Thursday, December 20, 2018

Employer-sponsored health plans in Ky. saw modest cost hikes in 2017, but many people struggle with premiums, deductibles, etc.

By Melissa Patrick
Kentucky Health News

While much attention has recently been given to the number of people who sign up for health insurance on the federal exchange, the reality is that most people get their health insurance through their employer. A recent analysis by The Commonwealth Fund, a foundation interested in the health-care system, shows that the overall cost of employer-sponsored plans keeps going up.

“The vast majority of people under age 65 in the U.S., 152 million, get their health insurance through an employer, and many of them can barely afford to pay for it. Several bipartisan policy fixes have the potential to reduce health care burdens for workers and families struggling to afford the health care they need, while also making our health system work better for everyone," Dr. David Blumenthal, president of The Commonwealth Fund, said in a news release.

According to the analysis, 56 percent of people under 65 get their health insurance through an employer, while only 9 percent get their plans through a state or federal marketplace.

In Kentucky, the most recent open enrollment snapshot shows that 90,625 Kentuckians signed up for 2019 coverage on the federal exchange, compared to nearly 2 million who got coverage from an employer in 2017, according to the latest numbers reported by the Kaiser Family Foundation.

Average employee premium contribution, plus average deductible, as a
percentage of median state income in 2017. It shows Kentuckians spent
13 percent of their annual income on health coverage, or $7,136.
The analysis found that Kentucky families covered through employer plans spent, on average, 13 percent of their yearly income toward health coverage in 2017 — or $7,136 in potential out-of pocket spending. That was slightly above the national average of 12 percent.

That was only a 1.6 percent increase from 2016, compared to a 6.8 percent jump in the national rate. But when you compare the state's average potential out-of-pocket spending in 2017 to what Kentuckians were paying a decade ago ($3,886), it's up 84 percent.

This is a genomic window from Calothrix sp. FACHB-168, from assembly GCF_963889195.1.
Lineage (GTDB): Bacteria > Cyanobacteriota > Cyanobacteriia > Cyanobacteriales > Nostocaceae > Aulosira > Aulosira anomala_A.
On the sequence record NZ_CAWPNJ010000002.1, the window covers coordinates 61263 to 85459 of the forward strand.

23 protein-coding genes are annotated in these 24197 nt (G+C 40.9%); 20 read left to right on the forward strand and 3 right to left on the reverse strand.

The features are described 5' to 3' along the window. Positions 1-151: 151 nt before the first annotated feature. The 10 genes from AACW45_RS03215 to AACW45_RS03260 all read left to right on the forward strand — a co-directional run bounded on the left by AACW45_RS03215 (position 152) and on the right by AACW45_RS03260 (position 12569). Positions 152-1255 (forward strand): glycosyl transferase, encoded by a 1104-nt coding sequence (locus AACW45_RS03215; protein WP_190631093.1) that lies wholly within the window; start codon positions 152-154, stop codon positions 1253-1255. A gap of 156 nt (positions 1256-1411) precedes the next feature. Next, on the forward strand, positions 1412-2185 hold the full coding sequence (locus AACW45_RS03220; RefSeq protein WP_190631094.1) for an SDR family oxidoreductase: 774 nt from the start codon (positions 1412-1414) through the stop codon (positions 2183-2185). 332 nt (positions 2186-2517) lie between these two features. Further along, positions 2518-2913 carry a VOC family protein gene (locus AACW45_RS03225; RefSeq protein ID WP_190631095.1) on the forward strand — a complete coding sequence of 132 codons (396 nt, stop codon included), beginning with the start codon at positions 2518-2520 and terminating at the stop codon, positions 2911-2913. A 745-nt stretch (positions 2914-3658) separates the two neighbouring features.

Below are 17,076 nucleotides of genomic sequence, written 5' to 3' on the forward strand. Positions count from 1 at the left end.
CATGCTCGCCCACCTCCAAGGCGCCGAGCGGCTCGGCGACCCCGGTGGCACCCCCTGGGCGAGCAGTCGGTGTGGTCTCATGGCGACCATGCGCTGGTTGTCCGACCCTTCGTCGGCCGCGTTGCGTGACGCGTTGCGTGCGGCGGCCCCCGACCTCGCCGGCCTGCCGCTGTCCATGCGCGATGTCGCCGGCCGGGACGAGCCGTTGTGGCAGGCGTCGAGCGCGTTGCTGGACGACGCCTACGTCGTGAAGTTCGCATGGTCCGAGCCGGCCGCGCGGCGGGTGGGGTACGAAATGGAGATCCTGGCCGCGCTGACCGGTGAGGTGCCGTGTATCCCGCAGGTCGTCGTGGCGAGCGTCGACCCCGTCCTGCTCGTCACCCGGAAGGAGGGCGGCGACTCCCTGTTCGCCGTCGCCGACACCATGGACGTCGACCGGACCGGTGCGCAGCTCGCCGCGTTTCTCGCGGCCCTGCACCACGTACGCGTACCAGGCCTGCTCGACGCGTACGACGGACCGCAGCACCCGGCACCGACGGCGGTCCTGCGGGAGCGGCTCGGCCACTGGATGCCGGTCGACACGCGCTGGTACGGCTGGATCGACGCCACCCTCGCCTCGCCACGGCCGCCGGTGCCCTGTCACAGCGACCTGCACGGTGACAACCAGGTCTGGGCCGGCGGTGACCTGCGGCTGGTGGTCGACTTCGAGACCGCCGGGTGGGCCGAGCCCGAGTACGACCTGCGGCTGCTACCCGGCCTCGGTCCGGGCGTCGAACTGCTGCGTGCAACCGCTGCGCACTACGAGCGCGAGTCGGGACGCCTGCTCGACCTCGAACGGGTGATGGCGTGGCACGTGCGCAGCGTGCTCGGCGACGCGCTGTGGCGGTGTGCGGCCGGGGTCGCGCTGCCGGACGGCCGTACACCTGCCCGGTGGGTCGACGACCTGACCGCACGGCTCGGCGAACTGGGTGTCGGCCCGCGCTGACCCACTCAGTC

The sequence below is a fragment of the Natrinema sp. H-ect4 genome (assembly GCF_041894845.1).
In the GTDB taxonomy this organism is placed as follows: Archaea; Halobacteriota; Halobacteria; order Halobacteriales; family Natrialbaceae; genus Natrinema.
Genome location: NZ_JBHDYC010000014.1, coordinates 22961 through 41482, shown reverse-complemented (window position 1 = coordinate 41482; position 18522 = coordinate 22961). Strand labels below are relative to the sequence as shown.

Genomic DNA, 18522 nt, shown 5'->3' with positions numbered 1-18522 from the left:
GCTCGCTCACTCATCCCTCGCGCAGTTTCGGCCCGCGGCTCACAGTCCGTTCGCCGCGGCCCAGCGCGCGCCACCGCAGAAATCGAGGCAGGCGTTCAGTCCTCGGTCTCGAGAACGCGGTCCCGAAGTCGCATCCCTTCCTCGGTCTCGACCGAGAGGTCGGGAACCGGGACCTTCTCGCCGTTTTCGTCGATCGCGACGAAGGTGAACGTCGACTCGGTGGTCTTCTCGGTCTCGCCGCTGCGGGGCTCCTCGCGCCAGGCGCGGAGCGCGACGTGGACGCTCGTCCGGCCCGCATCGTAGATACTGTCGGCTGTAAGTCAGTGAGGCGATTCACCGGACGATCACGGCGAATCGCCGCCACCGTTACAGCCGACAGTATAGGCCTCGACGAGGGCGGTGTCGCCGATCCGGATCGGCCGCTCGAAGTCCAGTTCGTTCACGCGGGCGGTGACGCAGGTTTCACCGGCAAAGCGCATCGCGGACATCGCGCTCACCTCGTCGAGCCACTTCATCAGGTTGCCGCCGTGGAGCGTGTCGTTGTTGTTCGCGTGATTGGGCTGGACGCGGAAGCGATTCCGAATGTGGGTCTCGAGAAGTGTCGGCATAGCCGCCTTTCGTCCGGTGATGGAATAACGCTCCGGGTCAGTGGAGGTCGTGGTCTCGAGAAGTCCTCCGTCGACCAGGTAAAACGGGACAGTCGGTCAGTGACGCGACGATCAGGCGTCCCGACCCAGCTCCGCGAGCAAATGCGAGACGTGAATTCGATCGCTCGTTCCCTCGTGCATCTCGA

And because Kentuckians make less money on average than people in other states, they spend a larger share of their incomes on their premiums and deductibles. For example, in Kentucky, the average household income was about $47,000 between 2016 and 2017, compared to $62,000 nationally.

“The cost of employer health-insurance premiums and deductibles continues to outpace growth in workers’ wages," Sara Collins, lead author of the study, said in a Commonwealth Fund news release. "This is concerning, because it may put both coverage and health care out of reach for people who need it most — people with low incomes and those with health problems."

The analysis also showed that premium cost for single coverage plans saw the biggest jump between 2016 and 2017, from $1,290 to $1,453, or nearly 13 percent. The rest of the nation saw a 6.8 percent increase for this measure.

But otherwise, the changes were modest.

Deductible costs for single coverage dropped 1.4 percent, to $1,878; premiums for family coverage increased .6 percent, to $4,764 and deductibles for the combined average of single and family coverage increased by .4 percent, to $3,138. National increases were much higher for each of these measures.

In general, the report says that employees pay about one-fourth of the employers portion of the premium costs — and that holds true for Kentucky. Employer-sponsored insurance premiums for single coverage in Kentucky in 2017 was $6,101 (up 6 percent from 2016) and $16,948 for family sponsored coverage (up 1.6 percent from 2016).

The researchers called on policymakers to address these rising health care costs and offered specific, detailed suggestions. "Policymakers will need to recognize that the increasing economic strain of health care costs facing middle-income and poor Americans is driven by multiple interrelated factors and will require a comprehensive solution," says the report.

The study used data from the federal Medical Expenditure Panel Survey. Researchers surveyed more than 40,000 business establishments in 2017, with an overall response rate of 65.8 percent. It looked at both premiums, the amount a person has to pay each month for their plan, and deductibles, the amount a person has to pay before an insurance company's payments kick in.

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